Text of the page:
Fixed-term Parliaments Act 2011

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Fixed-term Parliaments Act 2011
Long title An Act to make provision about the dissolution of Parliament and the determination of polling days for parliamentary general elections; and for connected purposes.
Citation c. 14
Introduced by Nick Clegg
Deputy Prime Minister
Territorial extent United Kingdom
Royal assent 15 September 2011
Commencement 15 September 2011
Status: Current legislation
History of passage through Parliament
Text of statute as originally enacted

The Fixed-term Parliaments Act 2011 (c. 14) is an Act of the Parliament of the United Kingdom that received Royal Assent on 15 September 2011, introducing fixed-term elections to the Westminster parliament for the first time. Under the provisions of the Act, parliamentary general elections must be held every five years, beginning in 2015. However, a vote of no confidence in the government, or a two-thirds majority vote in the House of Commons, can still trigger a general election at any time.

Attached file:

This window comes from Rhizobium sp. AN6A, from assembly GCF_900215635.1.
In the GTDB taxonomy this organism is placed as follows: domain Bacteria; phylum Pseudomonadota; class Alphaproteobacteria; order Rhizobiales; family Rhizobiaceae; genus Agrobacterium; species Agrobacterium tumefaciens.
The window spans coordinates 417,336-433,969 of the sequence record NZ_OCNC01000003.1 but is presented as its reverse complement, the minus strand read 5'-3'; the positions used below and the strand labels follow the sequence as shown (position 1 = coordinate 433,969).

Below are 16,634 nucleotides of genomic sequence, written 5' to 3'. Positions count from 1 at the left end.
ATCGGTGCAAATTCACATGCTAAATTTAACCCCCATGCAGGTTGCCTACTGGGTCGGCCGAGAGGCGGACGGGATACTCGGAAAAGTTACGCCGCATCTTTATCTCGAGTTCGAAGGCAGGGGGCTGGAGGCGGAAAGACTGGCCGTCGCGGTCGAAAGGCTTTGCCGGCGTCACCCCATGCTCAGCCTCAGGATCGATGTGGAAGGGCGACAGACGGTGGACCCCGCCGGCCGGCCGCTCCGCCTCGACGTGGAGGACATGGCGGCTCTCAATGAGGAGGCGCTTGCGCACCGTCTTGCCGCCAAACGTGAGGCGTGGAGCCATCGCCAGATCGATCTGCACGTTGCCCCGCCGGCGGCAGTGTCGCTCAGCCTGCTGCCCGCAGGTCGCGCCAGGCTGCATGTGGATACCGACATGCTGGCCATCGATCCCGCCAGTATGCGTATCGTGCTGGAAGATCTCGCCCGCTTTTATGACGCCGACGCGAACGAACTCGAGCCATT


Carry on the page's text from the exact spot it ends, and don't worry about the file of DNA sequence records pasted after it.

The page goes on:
Fixed-term Parliaments, where general elections ordinarily take place in accordance with a schedule set far in advance, were part of the Conservative–Liberal Democrat coalition agreement which was produced after the 2010 general election.


Before the passage of the Act, Parliament could be dissolved by royal proclamation by virtue of the Royal Prerogative. This originally meant that the English, and later British, monarch decided when to dissolve Parliament. Over time, the monarch increasingly acted only on the advice of the prime minister; by the nineteenth century, prime ministers had a great deal of de facto control over the timing of general elections.

The Septennial Act 1715 provided that a parliament expired seven years after it had been summoned; this period was reduced to five years by the Parliament Act 1911. Apart from special legislation enacted during both World Wars to extend the life of the then-current parliaments, Parliament was never allowed to reach its maximum statutory length, as the monarch, acting on the advice of the prime minister of the day, always dissolved it before its expiry.[1] The five-year maximum duration referred to the lifetime of the parliament, and not to the interval between general elections. For example, the 2010 general election was held five years and one day after the 2005 general election, whilst the 1992 general election was held on 9 April 1992 and the next general election was not held until 1 May 1997 (5 years and 22 days).